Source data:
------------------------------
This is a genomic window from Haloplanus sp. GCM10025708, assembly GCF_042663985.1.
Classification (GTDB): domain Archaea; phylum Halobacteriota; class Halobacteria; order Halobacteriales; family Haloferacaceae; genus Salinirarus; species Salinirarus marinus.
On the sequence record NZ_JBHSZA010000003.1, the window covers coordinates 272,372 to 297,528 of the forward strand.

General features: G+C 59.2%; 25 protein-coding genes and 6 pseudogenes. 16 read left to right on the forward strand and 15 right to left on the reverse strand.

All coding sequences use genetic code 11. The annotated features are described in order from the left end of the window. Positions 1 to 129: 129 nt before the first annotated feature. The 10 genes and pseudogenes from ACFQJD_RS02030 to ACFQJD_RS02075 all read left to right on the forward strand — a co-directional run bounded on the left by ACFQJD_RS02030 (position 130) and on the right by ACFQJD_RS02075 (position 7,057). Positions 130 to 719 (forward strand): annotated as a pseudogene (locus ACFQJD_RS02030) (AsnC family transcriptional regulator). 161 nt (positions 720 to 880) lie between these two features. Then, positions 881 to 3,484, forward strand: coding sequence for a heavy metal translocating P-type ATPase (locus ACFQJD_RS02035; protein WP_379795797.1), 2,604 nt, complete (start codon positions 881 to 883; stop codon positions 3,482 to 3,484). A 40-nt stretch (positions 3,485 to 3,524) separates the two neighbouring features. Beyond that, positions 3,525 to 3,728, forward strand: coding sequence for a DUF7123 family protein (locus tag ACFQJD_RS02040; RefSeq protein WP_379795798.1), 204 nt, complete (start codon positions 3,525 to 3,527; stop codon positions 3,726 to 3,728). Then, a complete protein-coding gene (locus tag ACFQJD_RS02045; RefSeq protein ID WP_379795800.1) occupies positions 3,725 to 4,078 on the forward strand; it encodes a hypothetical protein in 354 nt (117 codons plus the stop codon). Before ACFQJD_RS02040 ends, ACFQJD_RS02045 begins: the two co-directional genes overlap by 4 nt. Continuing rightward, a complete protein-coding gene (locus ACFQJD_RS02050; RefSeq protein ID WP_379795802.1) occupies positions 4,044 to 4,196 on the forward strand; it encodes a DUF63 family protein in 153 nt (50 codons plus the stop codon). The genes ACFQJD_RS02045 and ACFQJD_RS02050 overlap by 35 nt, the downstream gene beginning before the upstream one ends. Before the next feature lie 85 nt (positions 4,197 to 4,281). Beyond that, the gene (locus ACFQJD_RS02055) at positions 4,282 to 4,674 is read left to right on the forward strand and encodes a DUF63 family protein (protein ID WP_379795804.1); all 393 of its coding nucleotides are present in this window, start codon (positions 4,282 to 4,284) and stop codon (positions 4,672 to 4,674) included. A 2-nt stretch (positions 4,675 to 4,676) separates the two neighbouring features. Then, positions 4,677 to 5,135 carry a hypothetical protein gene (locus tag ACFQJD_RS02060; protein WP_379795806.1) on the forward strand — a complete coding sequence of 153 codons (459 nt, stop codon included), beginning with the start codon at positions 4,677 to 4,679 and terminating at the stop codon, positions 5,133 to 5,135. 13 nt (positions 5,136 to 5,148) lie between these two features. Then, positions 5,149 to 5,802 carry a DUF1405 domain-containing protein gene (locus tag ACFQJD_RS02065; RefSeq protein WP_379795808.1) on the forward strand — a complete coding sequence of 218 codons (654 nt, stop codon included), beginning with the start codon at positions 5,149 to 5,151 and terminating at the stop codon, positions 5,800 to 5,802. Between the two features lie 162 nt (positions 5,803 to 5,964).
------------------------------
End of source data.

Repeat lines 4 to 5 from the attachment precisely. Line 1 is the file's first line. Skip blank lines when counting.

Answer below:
General features: G+C 59.2%; 25 protein-coding genes and 6 pseudogenes. 16 read left to right on the forward strand and 15 right to left on the reverse strand.

All coding sequences use genetic code 11. The annotated features are described in order from the left end of the window. Positions 1 to 129: 129 nt before the first annotated feature. The 10 genes and pseudogenes from ACFQJD_RS02030 to ACFQJD_RS02075 all read left to right on the forward strand — a co-directional run bounded on the left by ACFQJD_RS02030 (position 130) and on the right by ACFQJD_RS02075 (position 7,057). Positions 130 to 719 (forward strand): annotated as a pseudogene (locus ACFQJD_RS02030) (AsnC family transcriptional regulator). 161 nt (positions 720 to 880) lie between these two features. Then, positions 881 to 3,484, forward strand: coding sequence for a heavy metal translocating P-type ATPase (locus ACFQJD_RS02035; protein WP_379795797.1), 2,604 nt, complete (start codon positions 881 to 883; stop codon positions 3,482 to 3,484). A 40-nt stretch (positions 3,485 to 3,524) separates the two neighbouring features. Beyond that, positions 3,525 to 3,728, forward strand: coding sequence for a DUF7123 family protein (locus tag ACFQJD_RS02040; RefSeq protein WP_379795798.1), 204 nt, complete (start codon positions 3,525 to 3,527; stop codon positions 3,726 to 3,728). Then, a complete protein-coding gene (locus tag ACFQJD_RS02045; RefSeq protein ID WP_379795800.1) occupies positions 3,725 to 4,078 on the forward strand; it encodes a hypothetical protein in 354 nt (117 codons plus the stop codon). Before ACFQJD_RS02040 ends, ACFQJD_RS02045 begins: the two co-directional genes overlap by 4 nt. Continuing rightward, a complete protein-coding gene (locus ACFQJD_RS02050; RefSeq protein ID WP_379795802.1) occupies positions 4,044 to 4,196 on the forward strand; it encodes a DUF63 family protein in 153 nt (50 codons plus the stop codon). The genes ACFQJD_RS02045 and ACFQJD_RS02050 overlap by 35 nt, the downstream gene beginning before the upstream one ends. Before the next feature lie 85 nt (positions 4,197 to 4,281). Beyond that, the gene (locus ACFQJD_RS02055) at positions 4,282 to 4,674 is read left to right on the forward strand and encodes a DUF63 family protein (protein ID WP_379795804.1); all 393 of its coding nucleotides are present in this window, start codon (positions 4,282 to 4,284) and stop codon (positions 4,672 to 4,674) included. A 2-nt stretch (positions 4,675 to 4,676) separates the two neighbouring features. Then, positions 4,677 to 5,135 carry a hypothetical protein gene (locus tag ACFQJD_RS02060; protein WP_379795806.1) on the forward strand — a complete coding sequence of 153 codons (459 nt, stop codon included), beginning with the start codon at positions 4,677 to 4,679 and terminating at the stop codon, positions 5,133 to 5,135. 13 nt (positions 5,136 to 5,148) lie between these two features. Then, positions 5,149 to 5,802 carry a DUF1405 domain-containing protein gene (locus tag ACFQJD_RS02065; RefSeq protein WP_379795808.1) on the forward strand — a complete coding sequence of 218 codons (654 nt, stop codon included), beginning with the start codon at positions 5,149 to 5,151 and terminating at the stop codon, positions 5,800 to 5,802. Between the two features lie 162 nt (positions 5,803 to 5,964).